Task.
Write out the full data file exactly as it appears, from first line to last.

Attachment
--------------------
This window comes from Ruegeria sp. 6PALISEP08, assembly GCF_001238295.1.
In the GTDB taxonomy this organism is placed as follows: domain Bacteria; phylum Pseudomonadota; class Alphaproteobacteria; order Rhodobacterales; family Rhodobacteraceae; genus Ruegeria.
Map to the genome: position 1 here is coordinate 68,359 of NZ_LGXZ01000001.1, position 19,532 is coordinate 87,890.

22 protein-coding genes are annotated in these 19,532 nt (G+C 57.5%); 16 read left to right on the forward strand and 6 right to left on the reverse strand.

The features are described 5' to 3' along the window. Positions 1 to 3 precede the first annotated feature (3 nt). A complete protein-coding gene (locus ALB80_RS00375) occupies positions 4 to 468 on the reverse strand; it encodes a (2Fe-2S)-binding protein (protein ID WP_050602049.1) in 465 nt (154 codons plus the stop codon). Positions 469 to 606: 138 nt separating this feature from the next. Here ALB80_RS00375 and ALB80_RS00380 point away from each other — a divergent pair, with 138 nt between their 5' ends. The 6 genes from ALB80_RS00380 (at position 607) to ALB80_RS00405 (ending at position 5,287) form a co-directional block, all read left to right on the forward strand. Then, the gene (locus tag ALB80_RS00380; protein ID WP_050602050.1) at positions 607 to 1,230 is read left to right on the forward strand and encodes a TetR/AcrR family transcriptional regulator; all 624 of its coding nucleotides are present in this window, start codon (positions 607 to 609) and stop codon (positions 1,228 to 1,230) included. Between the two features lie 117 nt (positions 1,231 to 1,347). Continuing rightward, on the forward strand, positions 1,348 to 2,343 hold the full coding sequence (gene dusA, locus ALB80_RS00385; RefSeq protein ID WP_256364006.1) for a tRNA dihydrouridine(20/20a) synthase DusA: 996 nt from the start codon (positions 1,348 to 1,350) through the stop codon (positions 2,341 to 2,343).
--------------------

This window comes from Ruegeria sp. 6PALISEP08, assembly GCF_001238295.1.
In the GTDB taxonomy this organism is placed as follows: domain Bacteria; phylum Pseudomonadota; class Alphaproteobacteria; order Rhodobacterales; family Rhodobacteraceae; genus Ruegeria.
Map to the genome: position 1 here is coordinate 68,359 of NZ_LGXZ01000001.1, position 19,532 is coordinate 87,890.

22 protein-coding genes are annotated in these 19,532 nt (G+C 57.5%); 16 read left to right on the forward strand and 6 right to left on the reverse strand.

The features are described 5' to 3' along the window. Positions 1 to 3 precede the first annotated feature (3 nt). A complete protein-coding gene (locus ALB80_RS00375) occupies positions 4 to 468 on the reverse strand; it encodes a (2Fe-2S)-binding protein (protein ID WP_050602049.1) in 465 nt (154 codons plus the stop codon). Positions 469 to 606: 138 nt separating this feature from the next. Here ALB80_RS00375 and ALB80_RS00380 point away from each other — a divergent pair, with 138 nt between their 5' ends. The 6 genes from ALB80_RS00380 (at position 607) to ALB80_RS00405 (ending at position 5,287) form a co-directional block, all read left to right on the forward strand. Then, the gene (locus tag ALB80_RS00380; protein ID WP_050602050.1) at positions 607 to 1,230 is read left to right on the forward strand and encodes a TetR/AcrR family transcriptional regulator; all 624 of its coding nucleotides are present in this window, start codon (positions 607 to 609) and stop codon (positions 1,228 to 1,230) included. Between the two features lie 117 nt (positions 1,231 to 1,347). Continuing rightward, on the forward strand, positions 1,348 to 2,343 hold the full coding sequence (gene dusA, locus ALB80_RS00385; RefSeq protein ID WP_256364006.1) for a tRNA dihydrouridine(20/20a) synthase DusA: 996 nt from the start codon (positions 1,348 to 1,350) through the stop codon (positions 2,341 to 2,343).